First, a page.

Khevin Barnes is a Male Breast Cancer survivor, magician and speaker. He is currently writing, composing and producing a comedy stage musical about Male Breast Cancer Awareness. He travels wherever he is invited to speak to (and do a little magic for) men and women about breast cancer. www.BreastCancerSpeaker.com www.MaleBreastCancerSurvivor.com
I'm often asked how things are going with my male breast cancer diagnosis. What's the right answer?
It was more than 22 years ago, after my wife was diagnosed with advanced ovarian cancer, that I was obliged to learn more about the disease. It was never my intention to study or research cancer, but like many of us, I was compelled by the circumstances to try to make sense of this relentless cellular intruder that creates chaos in our lives.
The ensuing years of chemotherapies, surgeries, clinical trials, feeding tubes, repeated hair loss and experimental drugs intermingled with welcomed moments of relief, hope and even laughter at times, pushed me further into trying to understand the methods in all of the madness of surviving a life-threatening disease.
And even though my own breast cancer would not materialize for another two decades, I had already formulated my own ideas and plans for how I would approach and embrace cancer, should it ever show up in my own life.
And sure enough - it did.
Naturally, much has changed in these last 22 years, and as a result, my interest in understanding cancer has increased exponentially. As I approach my five-year "cancerversary" it has become clear that there is one question that cannot be answered by me, my oncologists or any physician or scientist I know of. Am I now cancer-free? I have to wonder if that is a designation that will ever apply to me.
When we receive the coveted designation of N.E.D. (no evidence of disease) it means no evidence that can be measured. But wait, have we looked everywhere? No test has been devised (outside of science fiction movies) that can scan us from head to toe and cell by cell. So when friends or family ask me how I'm doing, I can honestly say that I don't really know if I'm cancer-free, but as of this moment I am symptom-free. And really, when it comes to just living day by day with little anxiety or pain; at least manageable pain, shouldn't that be enough?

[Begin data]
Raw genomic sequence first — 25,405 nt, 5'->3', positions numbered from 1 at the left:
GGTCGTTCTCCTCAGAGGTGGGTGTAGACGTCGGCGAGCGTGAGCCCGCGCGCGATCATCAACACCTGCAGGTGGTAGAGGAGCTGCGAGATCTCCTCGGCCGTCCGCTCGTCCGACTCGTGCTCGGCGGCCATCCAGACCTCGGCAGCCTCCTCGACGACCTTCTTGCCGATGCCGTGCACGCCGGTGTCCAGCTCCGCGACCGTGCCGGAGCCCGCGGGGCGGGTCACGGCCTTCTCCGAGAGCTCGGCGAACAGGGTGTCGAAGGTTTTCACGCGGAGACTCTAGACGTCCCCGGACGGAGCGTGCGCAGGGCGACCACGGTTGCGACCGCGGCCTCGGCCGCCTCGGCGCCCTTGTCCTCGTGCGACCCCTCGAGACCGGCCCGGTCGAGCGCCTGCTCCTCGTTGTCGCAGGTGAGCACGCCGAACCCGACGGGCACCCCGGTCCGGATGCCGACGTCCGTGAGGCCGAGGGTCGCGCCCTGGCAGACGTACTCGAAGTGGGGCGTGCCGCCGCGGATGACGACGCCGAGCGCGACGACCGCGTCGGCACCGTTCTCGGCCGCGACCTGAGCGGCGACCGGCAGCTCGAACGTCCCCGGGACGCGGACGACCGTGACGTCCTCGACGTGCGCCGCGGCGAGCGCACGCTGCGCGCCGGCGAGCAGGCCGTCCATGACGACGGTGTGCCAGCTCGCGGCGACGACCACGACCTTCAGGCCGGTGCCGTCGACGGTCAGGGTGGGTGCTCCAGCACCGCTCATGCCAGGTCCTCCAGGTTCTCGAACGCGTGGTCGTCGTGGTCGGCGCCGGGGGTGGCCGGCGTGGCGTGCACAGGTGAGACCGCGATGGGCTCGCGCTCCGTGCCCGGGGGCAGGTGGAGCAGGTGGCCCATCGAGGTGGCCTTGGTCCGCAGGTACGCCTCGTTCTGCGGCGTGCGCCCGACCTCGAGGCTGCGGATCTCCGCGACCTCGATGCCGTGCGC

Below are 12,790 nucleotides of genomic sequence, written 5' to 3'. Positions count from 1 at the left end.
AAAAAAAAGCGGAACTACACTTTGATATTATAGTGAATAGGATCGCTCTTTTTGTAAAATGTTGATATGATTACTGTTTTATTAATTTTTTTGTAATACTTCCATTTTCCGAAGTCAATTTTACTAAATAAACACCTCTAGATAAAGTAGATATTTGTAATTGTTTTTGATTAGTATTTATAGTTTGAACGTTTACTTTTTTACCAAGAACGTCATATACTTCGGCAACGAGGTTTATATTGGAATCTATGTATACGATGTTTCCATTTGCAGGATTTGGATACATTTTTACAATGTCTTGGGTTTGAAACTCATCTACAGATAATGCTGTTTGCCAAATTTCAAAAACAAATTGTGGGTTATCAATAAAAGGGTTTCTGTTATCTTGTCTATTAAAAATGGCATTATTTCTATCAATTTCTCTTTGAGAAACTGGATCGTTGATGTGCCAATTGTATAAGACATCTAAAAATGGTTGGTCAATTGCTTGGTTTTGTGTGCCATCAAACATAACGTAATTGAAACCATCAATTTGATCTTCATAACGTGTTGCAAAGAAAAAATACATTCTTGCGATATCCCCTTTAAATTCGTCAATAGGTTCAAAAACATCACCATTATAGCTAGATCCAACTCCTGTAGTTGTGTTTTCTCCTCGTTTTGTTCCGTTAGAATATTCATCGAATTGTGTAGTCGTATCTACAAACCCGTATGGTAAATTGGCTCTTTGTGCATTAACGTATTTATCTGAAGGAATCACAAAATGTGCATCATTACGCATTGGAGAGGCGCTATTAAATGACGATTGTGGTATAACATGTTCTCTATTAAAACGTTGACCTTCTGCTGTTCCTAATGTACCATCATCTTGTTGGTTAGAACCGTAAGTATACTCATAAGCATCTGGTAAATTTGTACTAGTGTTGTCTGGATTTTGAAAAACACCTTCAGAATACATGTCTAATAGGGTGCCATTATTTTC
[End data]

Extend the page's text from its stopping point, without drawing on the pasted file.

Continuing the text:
It seems that cancer forces us to change the parameters of our lives; to accept a different set of criteria on which to base our idea of good or bad days. It pushes us to overlook the intricate details of what we think of as a "normal" life in order to even out the process of just plain living right now, this very moment, with what we've got.
As I look back over these last five years, I can see that I have only been able to judge how I'm doing by how I actually feel. Each day when I wake up and express a thought of deep gratitude for being alive, I consciously take an inventory of my body. Sometimes there is that nagging tightness in my mastectomy scar that gets my attention. More often than not there is a twinge of soreness from the multiple games of pickle ball the day before, or neuropathy in my feet from the years of competitive running; but once I pass the test and realize that there is nothing new to cause any alarm; no new lumps or bumps or fever or pain — I can see that I am simply feeling the symptoms of aging.
And for those of us with a cancer diagnosis, this becomes our job in a way. We have to learn to separate that new abrasion on our skin from actual skin cancer; and differentiate that slight swelling from our old, impacted tooth from oral cancer and understand that the tenderness in our chest from running into the refrigerator handle is not a return of breast cancer — and on and on.
We constantly diagnose ourselves until we no longer can and then — we call the experts. Like anyone else, I have cells in my body; 37.2 trillion cells on average, all of which have the ability to become cancer cells at any time. But a lot needs to happen for a cell to turn cancerous. And any cell in our bodies has the potential to become cancerous if it can divide or it builds up "errors" in certain genes; and if these defects cause it to grow out of control.
I'll never know if cancer is lurking somewhere in the darkness, infused in my blood or bone until it shows up. So the biggest lesson I've learned in living with my cancer is this. Today, as I feel a light breeze on a lovely Arizona morning and watch two doves building a nest of twigs outside my window, I am symptom-free. And on this day, that's all I need to know.